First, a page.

Benefits of Attending the Three-Day Technical Program
  LEARNexactly why Internet of Things is relevant today from an economic, business and technology standpoint.
  HEAR first-hand from industry experts the common issues and requirements for creating a platform for the Internet of Things.
  SEE what new tools and approaches the Internet of Things requires.
  DISCOVER how to drive a distributed approach to the Internet of Things, where applications move to the data.
  FIND OUThow the vast volumes of new data produced by the Internet of Things provides a valuable new source of business insight through advanced analytical techniques.
  MASTER how the ongoing development of smart cities, cars, and houses will enhance connectivity infrastructure.
Lunch Power Panel | Microservices & IoT- Moderated by Jason Bloomberg
In this Power Panel at @DevOpsSummit, moderated by Jason Bloomberg, president of Intellyx, panelists Roberto Medrano, Executive Vice President at Akana; Lori MacVittie, Evangelist for F5 Networks; and Troy Topnik, ActiveState's Technical Product Manager; and Otis Gospodnetic, founder of Sematext; peeled away the buzz and discuss the important architectural principles behind implementing IoT solutions for the enterprise. As remote IoT devices and sensors become increasingly intelligent, they become part of our distributed cloud environment, and we must architect and code accordingly. At the very least, you'll have no problem filling in your buzzword bingo cards.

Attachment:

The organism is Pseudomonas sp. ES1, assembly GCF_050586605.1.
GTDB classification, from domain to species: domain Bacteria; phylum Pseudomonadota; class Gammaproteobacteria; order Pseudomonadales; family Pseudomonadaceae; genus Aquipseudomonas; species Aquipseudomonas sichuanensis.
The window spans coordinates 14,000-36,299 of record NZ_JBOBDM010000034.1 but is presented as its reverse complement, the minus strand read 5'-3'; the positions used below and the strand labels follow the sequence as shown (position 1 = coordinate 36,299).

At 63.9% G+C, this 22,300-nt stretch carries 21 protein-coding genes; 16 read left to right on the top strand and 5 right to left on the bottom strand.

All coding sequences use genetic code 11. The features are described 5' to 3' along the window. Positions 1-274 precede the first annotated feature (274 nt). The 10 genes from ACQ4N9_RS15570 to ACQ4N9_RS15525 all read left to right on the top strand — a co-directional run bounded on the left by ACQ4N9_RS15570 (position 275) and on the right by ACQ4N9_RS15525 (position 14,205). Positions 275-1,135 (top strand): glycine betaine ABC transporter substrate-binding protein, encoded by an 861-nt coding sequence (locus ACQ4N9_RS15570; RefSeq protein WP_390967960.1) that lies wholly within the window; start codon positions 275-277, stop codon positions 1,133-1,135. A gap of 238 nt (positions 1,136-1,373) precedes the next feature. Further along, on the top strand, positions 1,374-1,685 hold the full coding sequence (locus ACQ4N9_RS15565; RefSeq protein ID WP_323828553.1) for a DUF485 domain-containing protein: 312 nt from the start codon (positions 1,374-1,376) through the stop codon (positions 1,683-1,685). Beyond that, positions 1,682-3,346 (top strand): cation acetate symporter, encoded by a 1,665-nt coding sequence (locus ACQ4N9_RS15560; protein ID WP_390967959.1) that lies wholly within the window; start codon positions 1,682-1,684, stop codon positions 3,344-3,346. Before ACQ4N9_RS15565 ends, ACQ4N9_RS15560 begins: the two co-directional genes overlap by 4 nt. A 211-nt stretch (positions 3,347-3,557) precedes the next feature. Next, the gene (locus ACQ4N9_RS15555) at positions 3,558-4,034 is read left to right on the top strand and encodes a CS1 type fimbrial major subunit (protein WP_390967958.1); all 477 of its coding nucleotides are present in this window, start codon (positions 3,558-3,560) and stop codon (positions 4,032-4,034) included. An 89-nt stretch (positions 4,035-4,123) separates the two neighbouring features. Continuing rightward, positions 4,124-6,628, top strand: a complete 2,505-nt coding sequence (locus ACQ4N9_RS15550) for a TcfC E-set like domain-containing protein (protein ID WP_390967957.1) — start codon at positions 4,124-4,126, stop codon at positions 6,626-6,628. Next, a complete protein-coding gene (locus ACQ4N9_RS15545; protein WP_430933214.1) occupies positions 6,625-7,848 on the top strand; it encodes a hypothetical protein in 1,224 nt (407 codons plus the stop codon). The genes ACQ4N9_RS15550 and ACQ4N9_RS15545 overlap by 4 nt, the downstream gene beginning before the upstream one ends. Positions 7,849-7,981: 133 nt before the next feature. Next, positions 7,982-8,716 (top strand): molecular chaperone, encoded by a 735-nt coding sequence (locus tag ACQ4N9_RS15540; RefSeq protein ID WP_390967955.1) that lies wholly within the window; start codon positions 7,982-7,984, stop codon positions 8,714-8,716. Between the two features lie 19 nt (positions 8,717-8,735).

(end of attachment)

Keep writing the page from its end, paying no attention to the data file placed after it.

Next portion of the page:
Real Time = Real Problem
Real Time = Real Problem

Most Web-based applications operate in real time. Add an article to a database and it shows up immediately on content pages. Update a user address and the new contact information is available immediately. Add or remove an employee and the phone directory is correct when next viewed. Real-time data in a real-time world. That's a good thing, isn't it?

Real Time Is Real Expensive